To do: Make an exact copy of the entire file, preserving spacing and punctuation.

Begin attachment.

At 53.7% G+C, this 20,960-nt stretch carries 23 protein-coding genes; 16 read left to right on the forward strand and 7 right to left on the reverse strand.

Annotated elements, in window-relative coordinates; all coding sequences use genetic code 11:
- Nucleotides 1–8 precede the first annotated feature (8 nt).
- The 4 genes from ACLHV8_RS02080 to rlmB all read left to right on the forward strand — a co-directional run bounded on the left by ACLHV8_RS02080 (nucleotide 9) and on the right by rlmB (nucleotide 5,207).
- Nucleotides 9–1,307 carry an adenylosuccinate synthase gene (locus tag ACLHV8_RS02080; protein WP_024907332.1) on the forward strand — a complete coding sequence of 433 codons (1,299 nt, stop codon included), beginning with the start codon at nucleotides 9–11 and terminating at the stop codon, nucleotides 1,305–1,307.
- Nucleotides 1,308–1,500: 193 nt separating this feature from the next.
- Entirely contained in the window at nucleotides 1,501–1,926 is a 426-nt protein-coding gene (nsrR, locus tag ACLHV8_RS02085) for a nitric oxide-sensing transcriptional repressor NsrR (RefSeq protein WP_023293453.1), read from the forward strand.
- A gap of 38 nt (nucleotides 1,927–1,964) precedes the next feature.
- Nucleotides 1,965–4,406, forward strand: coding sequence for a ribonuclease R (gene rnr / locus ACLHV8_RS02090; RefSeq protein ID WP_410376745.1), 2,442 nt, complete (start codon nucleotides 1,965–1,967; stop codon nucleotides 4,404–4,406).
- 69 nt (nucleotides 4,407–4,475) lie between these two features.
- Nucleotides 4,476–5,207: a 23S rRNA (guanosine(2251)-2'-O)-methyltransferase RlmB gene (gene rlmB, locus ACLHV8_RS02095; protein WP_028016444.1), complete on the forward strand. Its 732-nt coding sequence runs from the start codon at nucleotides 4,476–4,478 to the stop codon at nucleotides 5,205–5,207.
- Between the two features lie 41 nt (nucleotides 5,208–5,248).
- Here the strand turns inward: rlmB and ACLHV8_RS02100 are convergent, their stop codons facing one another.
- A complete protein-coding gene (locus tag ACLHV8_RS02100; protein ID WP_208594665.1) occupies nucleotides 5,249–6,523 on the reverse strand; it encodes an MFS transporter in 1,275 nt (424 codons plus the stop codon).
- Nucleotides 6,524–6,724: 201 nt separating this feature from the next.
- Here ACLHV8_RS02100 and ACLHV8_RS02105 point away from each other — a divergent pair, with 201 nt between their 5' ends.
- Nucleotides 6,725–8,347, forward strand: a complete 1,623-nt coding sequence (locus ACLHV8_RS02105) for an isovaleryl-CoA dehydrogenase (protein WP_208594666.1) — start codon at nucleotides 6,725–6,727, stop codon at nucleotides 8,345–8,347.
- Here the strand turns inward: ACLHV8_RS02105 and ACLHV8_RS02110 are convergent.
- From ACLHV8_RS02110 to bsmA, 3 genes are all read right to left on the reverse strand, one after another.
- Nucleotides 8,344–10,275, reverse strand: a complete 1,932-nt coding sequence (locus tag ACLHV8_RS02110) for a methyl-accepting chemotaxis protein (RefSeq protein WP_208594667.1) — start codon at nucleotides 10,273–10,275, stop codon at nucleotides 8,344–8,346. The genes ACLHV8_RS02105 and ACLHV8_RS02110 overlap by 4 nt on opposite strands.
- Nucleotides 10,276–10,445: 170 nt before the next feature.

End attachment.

At 53.7% G+C, this 20,960-nt stretch carries 23 protein-coding genes; 16 read left to right on the forward strand and 7 right to left on the reverse strand.

Annotated elements, in window-relative coordinates; all coding sequences use genetic code 11:
- Nucleotides 1–8 precede the first annotated feature (8 nt).
- The 4 genes from ACLHV8_RS02080 to rlmB all read left to right on the forward strand — a co-directional run bounded on the left by ACLHV8_RS02080 (nucleotide 9) and on the right by rlmB (nucleotide 5,207).
- Nucleotides 9–1,307 carry an adenylosuccinate synthase gene (locus tag ACLHV8_RS02080; protein WP_024907332.1) on the forward strand — a complete coding sequence of 433 codons (1,299 nt, stop codon included), beginning with the start codon at nucleotides 9–11 and terminating at the stop codon, nucleotides 1,305–1,307.
- Nucleotides 1,308–1,500: 193 nt separating this feature from the next.
- Entirely contained in the window at nucleotides 1,501–1,926 is a 426-nt protein-coding gene (nsrR, locus tag ACLHV8_RS02085) for a nitric oxide-sensing transcriptional repressor NsrR (RefSeq protein WP_023293453.1), read from the forward strand.
- A gap of 38 nt (nucleotides 1,927–1,964) precedes the next feature.
- Nucleotides 1,965–4,406, forward strand: coding sequence for a ribonuclease R (gene rnr / locus ACLHV8_RS02090; RefSeq protein ID WP_410376745.1), 2,442 nt, complete (start codon nucleotides 1,965–1,967; stop codon nucleotides 4,404–4,406).
- 69 nt (nucleotides 4,407–4,475) lie between these two features.
- Nucleotides 4,476–5,207: a 23S rRNA (guanosine(2251)-2'-O)-methyltransferase RlmB gene (gene rlmB, locus ACLHV8_RS02095; protein WP_028016444.1), complete on the forward strand. Its 732-nt coding sequence runs from the start codon at nucleotides 4,476–4,478 to the stop codon at nucleotides 5,205–5,207.
- Between the two features lie 41 nt (nucleotides 5,208–5,248).
- Here the strand turns inward: rlmB and ACLHV8_RS02100 are convergent, their stop codons facing one another.
- A complete protein-coding gene (locus tag ACLHV8_RS02100; protein ID WP_208594665.1) occupies nucleotides 5,249–6,523 on the reverse strand; it encodes an MFS transporter in 1,275 nt (424 codons plus the stop codon).
- Nucleotides 6,524–6,724: 201 nt separating this feature from the next.
- Here ACLHV8_RS02100 and ACLHV8_RS02105 point away from each other — a divergent pair, with 201 nt between their 5' ends.
- Nucleotides 6,725–8,347, forward strand: a complete 1,623-nt coding sequence (locus ACLHV8_RS02105) for an isovaleryl-CoA dehydrogenase (protein WP_208594666.1) — start codon at nucleotides 6,725–6,727, stop codon at nucleotides 8,345–8,347.
- Here the strand turns inward: ACLHV8_RS02105 and ACLHV8_RS02110 are convergent.
- From ACLHV8_RS02110 to bsmA, 3 genes are all read right to left on the reverse strand, one after another.
- Nucleotides 8,344–10,275, reverse strand: a complete 1,932-nt coding sequence (locus tag ACLHV8_RS02110) for a methyl-accepting chemotaxis protein (RefSeq protein WP_208594667.1) — start codon at nucleotides 10,273–10,275, stop codon at nucleotides 8,344–8,346. The genes ACLHV8_RS02105 and ACLHV8_RS02110 overlap by 4 nt on opposite strands.
- Nucleotides 10,276–10,445: 170 nt before the next feature.